I was not originally going to write a review of this book (and whether this post proves to be a critique or a rambling observation still remains to be seen,) but, having just put it down, I wanted to say something about it. I could have quickly tweeted--"Just read 'Stitches' by David Small. Wow!"--and anyone interested who saw the tweet would have no doubt commented. But that didn't seem fair treatment to this unusual autobiography. 'Unusual' is really an understatement; "harrowing', 'dark', 'grizzly', 'bleak' might be more accurate descriptors. But I want to keep a book which is so reliant on the use of images from becoming bogged down with words. Also, anyone who is familiar with the bigger picture knows that David Small grew up to become a Caldecott Medal winner, married a fellow writer, wrote and illustrated the playful Imogene's Antlers, and--most importantly--survived the story within the pages of Stitches. His is ultimately a story of triumph! And yet.....well.....let's just say, thank goodness for catharsis.
Small starts his story when he is six, an age when the intense emotional repression in his family has become evident. He talks about the language used by his family; his father pummels a boxing bag, his mother slams doors, and his brother thrashes away at a drum kit. David's language is not art, as the reader would be forgiven for assuming, but illness. There is not much that David can do about it, but he is chronically ill. He is born with a sinus ailment, and his father's attempts to treat the respiratory problems with radiation will result in David developing cancer. And yet, ghastly as this is, the story that Small tells up to this point is unimaginable enough. He tells about his mother, born with her heart on the wrong side of her chest, which becomes a tragic allegory for her inability to communicate; he tells of vacations spent with a grandmother who's taciturn nature masks increasing insanity; and always there is the presence of an inexplicable, unfathomable rage which courses through the family.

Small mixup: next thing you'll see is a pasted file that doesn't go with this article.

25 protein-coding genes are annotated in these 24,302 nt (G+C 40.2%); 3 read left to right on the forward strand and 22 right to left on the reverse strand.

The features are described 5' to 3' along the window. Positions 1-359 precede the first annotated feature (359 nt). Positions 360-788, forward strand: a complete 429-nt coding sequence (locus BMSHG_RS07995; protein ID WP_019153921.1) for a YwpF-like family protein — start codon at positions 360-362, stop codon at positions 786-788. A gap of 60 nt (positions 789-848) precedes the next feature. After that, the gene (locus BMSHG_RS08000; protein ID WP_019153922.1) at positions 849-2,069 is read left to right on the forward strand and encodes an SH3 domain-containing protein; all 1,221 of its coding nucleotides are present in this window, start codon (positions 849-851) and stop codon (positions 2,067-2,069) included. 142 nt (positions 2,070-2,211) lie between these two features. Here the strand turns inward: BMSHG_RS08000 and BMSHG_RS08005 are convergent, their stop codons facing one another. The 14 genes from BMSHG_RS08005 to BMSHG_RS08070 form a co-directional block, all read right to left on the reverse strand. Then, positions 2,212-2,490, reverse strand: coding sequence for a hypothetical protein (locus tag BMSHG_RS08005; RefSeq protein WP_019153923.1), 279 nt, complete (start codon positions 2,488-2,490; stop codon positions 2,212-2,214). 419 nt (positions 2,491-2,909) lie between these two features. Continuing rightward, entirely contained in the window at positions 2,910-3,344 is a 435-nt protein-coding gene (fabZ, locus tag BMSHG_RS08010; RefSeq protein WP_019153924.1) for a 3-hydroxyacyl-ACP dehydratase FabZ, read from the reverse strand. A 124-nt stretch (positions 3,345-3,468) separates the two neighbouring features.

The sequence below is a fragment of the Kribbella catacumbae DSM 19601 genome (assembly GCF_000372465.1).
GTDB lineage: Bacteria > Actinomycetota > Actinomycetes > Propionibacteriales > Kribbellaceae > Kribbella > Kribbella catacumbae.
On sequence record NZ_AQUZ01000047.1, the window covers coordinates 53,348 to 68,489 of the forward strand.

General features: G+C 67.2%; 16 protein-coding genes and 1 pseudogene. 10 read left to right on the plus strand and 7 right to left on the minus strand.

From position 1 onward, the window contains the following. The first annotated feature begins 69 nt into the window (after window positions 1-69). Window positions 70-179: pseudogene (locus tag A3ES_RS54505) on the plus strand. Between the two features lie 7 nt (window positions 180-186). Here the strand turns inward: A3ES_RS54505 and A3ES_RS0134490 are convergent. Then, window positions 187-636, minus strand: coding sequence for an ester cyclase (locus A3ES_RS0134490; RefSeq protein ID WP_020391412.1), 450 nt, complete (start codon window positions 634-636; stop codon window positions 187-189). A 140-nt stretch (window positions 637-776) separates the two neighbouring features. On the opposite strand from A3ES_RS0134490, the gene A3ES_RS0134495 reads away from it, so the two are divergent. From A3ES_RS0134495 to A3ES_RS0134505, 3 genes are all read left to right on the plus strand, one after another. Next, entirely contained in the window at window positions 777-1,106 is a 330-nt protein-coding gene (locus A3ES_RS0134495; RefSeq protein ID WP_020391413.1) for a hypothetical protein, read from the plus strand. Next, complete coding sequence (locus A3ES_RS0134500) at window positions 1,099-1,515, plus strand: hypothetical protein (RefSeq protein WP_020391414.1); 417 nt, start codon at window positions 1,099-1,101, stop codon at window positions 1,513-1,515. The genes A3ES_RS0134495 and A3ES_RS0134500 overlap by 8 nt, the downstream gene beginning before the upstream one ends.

And yet, as I read this book, I was struck by the fact that I could not hate these warped, disturbed people who raised David Small. This is a testament to his storytelling craft as well as the images he creates; his mother, for instance, is often portrayed with opaque, flashing glasses which prevent us from seeing her eyes. It is as if he is acknowledging that there was more going on than any child could understand. When I read Small's brief note at the end, in which he says that "maturity, reflection, and some family research" has led him to a new understanding of his mother, I felt vindicated as a judge of character. However, Small makes it quite clear that his parents damaged him immensely, and he judges them appropriately.
And, as mentioned, there is the big picture. In a recent issue of Publisher's Weekly, Small wrote a three page article about why he writes. That article, like this book, is presented graphically. He represents himself as Frankenstein, a monster made monstrous through no fault of his own. In that article he explains how the writing of Stitches has helped him feel much better, though he is Frankenstein still. And while the book does not end happily, it does end--which means that there is a survivor to tell the story. Small has illustrated picture books which have been at times exuberant (When Dinosaurs Came with Everything,) reflective (The Friend,) and celebratory (The Library.) As readers we do not always get the full story behind the creators of the books we love. With Stitches we are treated (if that could possibly be the correct word in this context) to a level of revelation beyond what most readers could imagine. Read this book, and marvel.